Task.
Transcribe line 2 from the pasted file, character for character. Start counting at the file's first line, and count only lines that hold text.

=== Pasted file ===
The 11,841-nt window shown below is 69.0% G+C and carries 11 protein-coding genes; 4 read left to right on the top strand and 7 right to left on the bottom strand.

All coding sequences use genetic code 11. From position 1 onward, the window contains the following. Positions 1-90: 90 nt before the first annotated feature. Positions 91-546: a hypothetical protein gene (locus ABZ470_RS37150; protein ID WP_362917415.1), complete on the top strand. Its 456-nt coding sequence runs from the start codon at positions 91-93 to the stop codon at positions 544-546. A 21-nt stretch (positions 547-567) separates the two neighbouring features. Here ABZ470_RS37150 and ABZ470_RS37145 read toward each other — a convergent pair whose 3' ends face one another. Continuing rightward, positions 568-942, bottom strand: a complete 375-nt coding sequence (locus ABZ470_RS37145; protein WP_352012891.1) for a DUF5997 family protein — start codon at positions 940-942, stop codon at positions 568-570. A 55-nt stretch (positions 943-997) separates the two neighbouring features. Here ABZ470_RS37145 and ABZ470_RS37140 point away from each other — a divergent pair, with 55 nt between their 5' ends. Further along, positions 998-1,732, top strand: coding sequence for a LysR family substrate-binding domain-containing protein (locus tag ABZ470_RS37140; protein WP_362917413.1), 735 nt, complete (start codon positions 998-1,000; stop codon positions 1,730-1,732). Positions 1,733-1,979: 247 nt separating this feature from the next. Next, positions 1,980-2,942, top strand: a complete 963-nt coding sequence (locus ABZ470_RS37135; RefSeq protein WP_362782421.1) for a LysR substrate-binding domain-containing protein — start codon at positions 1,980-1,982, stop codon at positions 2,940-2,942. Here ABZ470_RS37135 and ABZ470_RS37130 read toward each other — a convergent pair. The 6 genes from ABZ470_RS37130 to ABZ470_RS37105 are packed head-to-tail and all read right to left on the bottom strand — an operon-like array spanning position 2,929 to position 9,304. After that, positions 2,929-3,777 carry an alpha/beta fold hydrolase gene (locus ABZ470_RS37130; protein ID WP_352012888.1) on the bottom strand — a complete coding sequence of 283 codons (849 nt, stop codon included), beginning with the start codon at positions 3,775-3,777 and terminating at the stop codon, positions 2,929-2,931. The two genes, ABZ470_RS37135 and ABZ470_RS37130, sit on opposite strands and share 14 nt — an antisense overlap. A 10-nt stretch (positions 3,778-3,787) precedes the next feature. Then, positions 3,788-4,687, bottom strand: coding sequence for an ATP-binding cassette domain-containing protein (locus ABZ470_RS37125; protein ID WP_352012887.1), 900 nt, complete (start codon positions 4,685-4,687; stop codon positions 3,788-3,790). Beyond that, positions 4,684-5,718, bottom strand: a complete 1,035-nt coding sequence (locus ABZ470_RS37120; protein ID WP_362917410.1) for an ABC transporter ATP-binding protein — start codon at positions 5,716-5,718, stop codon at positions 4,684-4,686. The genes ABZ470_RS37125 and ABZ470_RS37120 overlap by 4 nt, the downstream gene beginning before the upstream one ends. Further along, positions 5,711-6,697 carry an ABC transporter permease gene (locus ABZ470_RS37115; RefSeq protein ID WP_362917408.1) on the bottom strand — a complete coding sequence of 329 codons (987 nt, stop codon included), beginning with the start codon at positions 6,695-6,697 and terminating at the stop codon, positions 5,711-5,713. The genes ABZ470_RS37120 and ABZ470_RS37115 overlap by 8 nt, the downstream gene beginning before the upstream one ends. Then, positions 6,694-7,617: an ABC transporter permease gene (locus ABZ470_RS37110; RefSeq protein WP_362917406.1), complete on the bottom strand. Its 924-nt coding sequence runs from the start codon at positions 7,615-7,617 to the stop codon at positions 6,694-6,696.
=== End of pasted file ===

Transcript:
All coding sequences use genetic code 11. From position 1 onward, the window contains the following. Positions 1-90: 90 nt before the first annotated feature. Positions 91-546: a hypothetical protein gene (locus ABZ470_RS37150; protein ID WP_362917415.1), complete on the top strand. Its 456-nt coding sequence runs from the start codon at positions 91-93 to the stop codon at positions 544-546. A 21-nt stretch (positions 547-567) separates the two neighbouring features. Here ABZ470_RS37150 and ABZ470_RS37145 read toward each other — a convergent pair whose 3' ends face one another. Continuing rightward, positions 568-942, bottom strand: a complete 375-nt coding sequence (locus ABZ470_RS37145; protein WP_352012891.1) for a DUF5997 family protein — start codon at positions 940-942, stop codon at positions 568-570. A 55-nt stretch (positions 943-997) separates the two neighbouring features. Here ABZ470_RS37145 and ABZ470_RS37140 point away from each other — a divergent pair, with 55 nt between their 5' ends. Further along, positions 998-1,732, top strand: coding sequence for a LysR family substrate-binding domain-containing protein (locus tag ABZ470_RS37140; protein WP_362917413.1), 735 nt, complete (start codon positions 998-1,000; stop codon positions 1,730-1,732). Positions 1,733-1,979: 247 nt separating this feature from the next. Next, positions 1,980-2,942, top strand: a complete 963-nt coding sequence (locus ABZ470_RS37135; RefSeq protein WP_362782421.1) for a LysR substrate-binding domain-containing protein — start codon at positions 1,980-1,982, stop codon at positions 2,940-2,942. Here ABZ470_RS37135 and ABZ470_RS37130 read toward each other — a convergent pair. The 6 genes from ABZ470_RS37130 to ABZ470_RS37105 are packed head-to-tail and all read right to left on the bottom strand — an operon-like array spanning position 2,929 to position 9,304. After that, positions 2,929-3,777 carry an alpha/beta fold hydrolase gene (locus ABZ470_RS37130; protein ID WP_352012888.1) on the bottom strand — a complete coding sequence of 283 codons (849 nt, stop codon included), beginning with the start codon at positions 3,775-3,777 and terminating at the stop codon, positions 2,929-2,931. The two genes, ABZ470_RS37135 and ABZ470_RS37130, sit on opposite strands and share 14 nt — an antisense overlap. A 10-nt stretch (positions 3,778-3,787) precedes the next feature. Then, positions 3,788-4,687, bottom strand: coding sequence for an ATP-binding cassette domain-containing protein (locus ABZ470_RS37125; protein ID WP_352012887.1), 900 nt, complete (start codon positions 4,685-4,687; stop codon positions 3,788-3,790). Beyond that, positions 4,684-5,718, bottom strand: a complete 1,035-nt coding sequence (locus ABZ470_RS37120; protein ID WP_362917410.1) for an ABC transporter ATP-binding protein — start codon at positions 5,716-5,718, stop codon at positions 4,684-4,686. The genes ABZ470_RS37125 and ABZ470_RS37120 overlap by 4 nt, the downstream gene beginning before the upstream one ends. Further along, positions 5,711-6,697 carry an ABC transporter permease gene (locus ABZ470_RS37115; RefSeq protein ID WP_362917408.1) on the bottom strand — a complete coding sequence of 329 codons (987 nt, stop codon included), beginning with the start codon at positions 6,695-6,697 and terminating at the stop codon, positions 5,711-5,713. The genes ABZ470_RS37120 and ABZ470_RS37115 overlap by 8 nt, the downstream gene beginning before the upstream one ends. Then, positions 6,694-7,617: an ABC transporter permease gene (locus ABZ470_RS37110; RefSeq protein WP_362917406.1), complete on the bottom strand. Its 924-nt coding sequence runs from the start codon at positions 7,615-7,617 to the stop codon at positions 6,694-6,696.